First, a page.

Product Management

Agile Software Development

Agile software development refers to iterative methods of building software. This consists of a group of software development methodologies based on iterative development, incremental delivery, where requirements and solutions evolve through collaboration between self-organizing cross-functional teams with continual planning and continual learning.

Agile focuses on keeping the process lean and creating minimum viable products (MVPs) that go through a number of iterations. Feedback is gathered and implemented continually. Agile software development is a dynamic process where everyone is working together towards one goal.

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Agile Manifesto is the foundation of most modern project management methodologies. It has four core values supplemented by 12 principles.

What is Agile Manifesto?

Individuals and interactions over processes and tools

Working software over comprehensive documentation

Customer collaboration over contract negotiation

Responding to change over following a plan

Agile alliance
  1. Individuals and interactions over processes and tools
  • In the past, majority of software teams concentrated on having the best possible tools or processes to build their software
  • The Agile Manifesto suggests that while those things are important, the people behind the processes are even more important
  • This is because people are responsible for business needs and drive the development process
  • Tools or processes are unable to meet customer needs always or be responsive to changes
  • Having the right group of individuals in the software team is vital to the success
  • Communication is the key
  • People are informed on changes or business needs via communication
  • The interactions between team members greatly help to collaborate and solve any problems that arise.
  • It is important to have a product owner who works and can make decisions in collaboration with the development team

2. Working software over comprehensive documentation

  • Previously, software developers spend ages creating detailed documentation. This is even starting writing a single line of code
  • Traditional project management involved comprehensive documentation which entailed a lag of months
  • Technical specifications, technical requirements, technical prospectus, interface design documents, test plans, documentation plans, and approvals required for each. The list was extensive and was a cause for the long delays in development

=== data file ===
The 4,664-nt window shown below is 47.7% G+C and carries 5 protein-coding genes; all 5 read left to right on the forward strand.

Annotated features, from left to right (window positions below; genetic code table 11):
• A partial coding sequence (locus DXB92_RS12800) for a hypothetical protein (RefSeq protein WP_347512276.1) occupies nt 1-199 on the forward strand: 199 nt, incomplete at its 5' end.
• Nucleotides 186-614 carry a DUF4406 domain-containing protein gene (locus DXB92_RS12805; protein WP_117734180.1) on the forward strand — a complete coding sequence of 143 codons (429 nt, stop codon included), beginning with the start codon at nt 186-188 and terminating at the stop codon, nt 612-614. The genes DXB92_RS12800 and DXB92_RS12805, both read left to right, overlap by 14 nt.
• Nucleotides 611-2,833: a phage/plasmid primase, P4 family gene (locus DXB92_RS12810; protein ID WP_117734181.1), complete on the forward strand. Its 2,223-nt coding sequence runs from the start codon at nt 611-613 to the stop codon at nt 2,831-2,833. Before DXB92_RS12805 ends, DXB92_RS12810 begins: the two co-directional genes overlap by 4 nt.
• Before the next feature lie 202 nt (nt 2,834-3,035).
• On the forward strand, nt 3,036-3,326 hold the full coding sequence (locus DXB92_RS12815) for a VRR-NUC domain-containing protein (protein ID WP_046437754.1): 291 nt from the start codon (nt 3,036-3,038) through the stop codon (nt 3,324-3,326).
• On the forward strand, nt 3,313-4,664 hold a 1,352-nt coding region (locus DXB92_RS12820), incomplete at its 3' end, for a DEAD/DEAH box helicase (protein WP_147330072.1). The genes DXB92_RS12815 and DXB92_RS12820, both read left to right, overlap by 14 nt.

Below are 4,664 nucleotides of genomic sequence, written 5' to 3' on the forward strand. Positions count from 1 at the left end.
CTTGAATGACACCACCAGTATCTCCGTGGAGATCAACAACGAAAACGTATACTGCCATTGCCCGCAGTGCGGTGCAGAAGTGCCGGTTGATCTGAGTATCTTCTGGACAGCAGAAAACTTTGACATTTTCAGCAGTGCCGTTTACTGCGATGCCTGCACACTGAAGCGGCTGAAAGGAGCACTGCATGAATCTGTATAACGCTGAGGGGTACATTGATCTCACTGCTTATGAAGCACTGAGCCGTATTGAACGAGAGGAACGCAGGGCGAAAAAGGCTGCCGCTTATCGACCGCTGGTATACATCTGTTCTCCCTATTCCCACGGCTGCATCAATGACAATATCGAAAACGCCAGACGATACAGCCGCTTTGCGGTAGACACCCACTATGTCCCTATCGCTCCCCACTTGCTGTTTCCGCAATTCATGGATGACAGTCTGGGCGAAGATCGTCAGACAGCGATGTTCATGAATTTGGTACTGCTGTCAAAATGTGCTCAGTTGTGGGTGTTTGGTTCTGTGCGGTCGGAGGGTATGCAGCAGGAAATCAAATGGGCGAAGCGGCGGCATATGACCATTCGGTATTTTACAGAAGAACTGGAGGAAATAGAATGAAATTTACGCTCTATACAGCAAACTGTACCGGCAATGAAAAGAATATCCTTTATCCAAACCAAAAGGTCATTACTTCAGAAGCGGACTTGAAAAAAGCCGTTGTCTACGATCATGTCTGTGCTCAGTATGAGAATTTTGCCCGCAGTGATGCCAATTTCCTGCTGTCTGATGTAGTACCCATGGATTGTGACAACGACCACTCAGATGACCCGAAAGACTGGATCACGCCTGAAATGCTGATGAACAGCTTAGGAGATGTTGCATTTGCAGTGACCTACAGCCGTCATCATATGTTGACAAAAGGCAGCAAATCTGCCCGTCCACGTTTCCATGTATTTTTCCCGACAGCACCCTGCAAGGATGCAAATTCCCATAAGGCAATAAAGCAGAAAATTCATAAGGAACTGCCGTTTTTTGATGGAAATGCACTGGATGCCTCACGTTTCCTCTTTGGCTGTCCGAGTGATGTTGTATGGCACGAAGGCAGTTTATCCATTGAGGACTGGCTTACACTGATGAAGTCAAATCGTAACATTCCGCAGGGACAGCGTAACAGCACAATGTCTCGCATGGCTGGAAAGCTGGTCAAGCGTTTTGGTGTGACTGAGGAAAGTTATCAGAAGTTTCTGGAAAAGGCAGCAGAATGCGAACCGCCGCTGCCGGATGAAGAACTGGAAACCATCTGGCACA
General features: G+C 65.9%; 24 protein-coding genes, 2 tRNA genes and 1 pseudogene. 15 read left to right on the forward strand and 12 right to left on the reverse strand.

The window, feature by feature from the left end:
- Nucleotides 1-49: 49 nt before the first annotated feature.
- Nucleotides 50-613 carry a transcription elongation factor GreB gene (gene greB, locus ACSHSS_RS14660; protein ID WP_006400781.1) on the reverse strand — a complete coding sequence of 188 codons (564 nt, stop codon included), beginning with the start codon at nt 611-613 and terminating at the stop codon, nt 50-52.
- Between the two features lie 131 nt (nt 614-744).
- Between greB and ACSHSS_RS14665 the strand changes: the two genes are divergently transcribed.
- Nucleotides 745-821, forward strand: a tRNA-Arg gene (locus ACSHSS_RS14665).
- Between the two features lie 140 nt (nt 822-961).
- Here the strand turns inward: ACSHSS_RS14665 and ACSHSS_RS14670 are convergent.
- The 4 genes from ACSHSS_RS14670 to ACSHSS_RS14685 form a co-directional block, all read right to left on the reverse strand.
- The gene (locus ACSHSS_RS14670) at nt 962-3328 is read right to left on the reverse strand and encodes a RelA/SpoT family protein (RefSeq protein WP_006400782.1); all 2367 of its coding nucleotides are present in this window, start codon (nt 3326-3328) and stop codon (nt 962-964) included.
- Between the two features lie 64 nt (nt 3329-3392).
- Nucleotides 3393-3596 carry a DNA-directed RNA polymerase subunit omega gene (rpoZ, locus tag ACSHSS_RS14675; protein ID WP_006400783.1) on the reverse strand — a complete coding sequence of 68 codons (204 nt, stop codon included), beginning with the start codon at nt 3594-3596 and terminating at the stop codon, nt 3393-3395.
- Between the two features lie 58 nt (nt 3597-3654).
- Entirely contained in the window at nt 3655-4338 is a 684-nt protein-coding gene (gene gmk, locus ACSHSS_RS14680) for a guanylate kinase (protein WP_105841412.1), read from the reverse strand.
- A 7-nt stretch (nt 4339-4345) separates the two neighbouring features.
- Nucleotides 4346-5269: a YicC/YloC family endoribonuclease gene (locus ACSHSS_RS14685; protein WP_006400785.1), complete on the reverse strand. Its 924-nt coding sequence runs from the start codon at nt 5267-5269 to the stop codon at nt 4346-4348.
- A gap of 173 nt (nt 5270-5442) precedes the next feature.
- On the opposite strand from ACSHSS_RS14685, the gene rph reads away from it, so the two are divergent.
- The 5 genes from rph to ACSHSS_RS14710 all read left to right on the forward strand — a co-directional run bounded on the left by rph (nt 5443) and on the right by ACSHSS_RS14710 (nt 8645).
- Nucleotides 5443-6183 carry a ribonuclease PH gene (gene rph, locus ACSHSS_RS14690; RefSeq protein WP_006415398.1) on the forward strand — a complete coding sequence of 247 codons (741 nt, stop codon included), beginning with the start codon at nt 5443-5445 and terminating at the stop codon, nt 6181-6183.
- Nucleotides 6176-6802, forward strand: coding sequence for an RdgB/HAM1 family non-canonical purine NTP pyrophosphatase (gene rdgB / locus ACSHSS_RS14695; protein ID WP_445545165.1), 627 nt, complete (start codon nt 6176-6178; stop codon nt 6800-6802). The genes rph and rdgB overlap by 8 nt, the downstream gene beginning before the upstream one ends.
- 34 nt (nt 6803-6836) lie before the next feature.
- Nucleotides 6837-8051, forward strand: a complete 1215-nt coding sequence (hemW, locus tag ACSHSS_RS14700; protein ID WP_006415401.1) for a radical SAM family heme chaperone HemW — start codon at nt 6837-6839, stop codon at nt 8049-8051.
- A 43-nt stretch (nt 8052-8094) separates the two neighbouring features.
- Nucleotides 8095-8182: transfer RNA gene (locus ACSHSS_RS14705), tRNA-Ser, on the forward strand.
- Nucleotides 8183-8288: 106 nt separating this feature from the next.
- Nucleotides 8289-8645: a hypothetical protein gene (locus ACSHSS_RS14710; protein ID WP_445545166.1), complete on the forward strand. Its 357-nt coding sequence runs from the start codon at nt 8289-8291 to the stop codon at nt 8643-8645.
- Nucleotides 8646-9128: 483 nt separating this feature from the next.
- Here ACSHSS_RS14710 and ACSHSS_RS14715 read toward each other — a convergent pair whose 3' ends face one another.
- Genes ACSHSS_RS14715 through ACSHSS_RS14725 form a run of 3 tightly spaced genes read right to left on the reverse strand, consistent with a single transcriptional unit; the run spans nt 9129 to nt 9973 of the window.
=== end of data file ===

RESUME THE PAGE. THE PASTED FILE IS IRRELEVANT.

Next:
• Many of the documentation was not even referred to during the project progress
  • Agile does not eliminate documentation, but it streamlines it in a form that gives the developer what is needed to do the work without getting bogged down in minutiae.
  • Agile documents requirements as user stories, which are sufficient for a software developer to begin the task of building a new function.

3. Customer collaboration over contract negotiation

  • Negotiation means that the details are still being captured and have not been finalized
  • Collaboration implies that there is still room for discussion and the communication is ongoing
  • The team has the capability to do a course correction if required at an earlier stage
  • This also helps the client to refine their vision and redefine their requirements if required during the course of the project
  • Traditional software development models involve the customer before the development begins during the documentation and negotiation phase, and they are not as involved during the project development
  • Once the requirements have been frozen, customers get to see the final product only
  • Agile breaks through this barrier by allowing for customer involvement over the whole lifecycle
  • Agile methods includes the customer at intervals for periodic demos
  • Agile team could have an end-user as a daily part of the team and attending all meetings, ensuring the product meets the business needs of the customer
  • Product owner can assist the team in real time for clarifications and aligning the work with the customer priorities to achieve high customer collaboration

4. Responding to change over following a plan

  • The standard thought process is that the changes are an expensive affair and it is important to avoid changes
  • In the past, the development teams tried to achive this via unnecessary focus is on documentation and elaborate plans to deliver by sticking onto the timelines and product specifications
  • Changes are mostly inevitable and instead of running from it it’s important to embrace it and plan for it
  • Agile doesn’t consider change as an expense
  • Agile considers change as feedback that helps to improve the product
  • With the sprints concept in Agile teams can obtain quick feedback and shift priorities at a short notice
  • New features can be added from iteration to iteration
  • Agile follows just in time planning where planning is done just enough when needed
  • The plans are always open to change as the sprints progress

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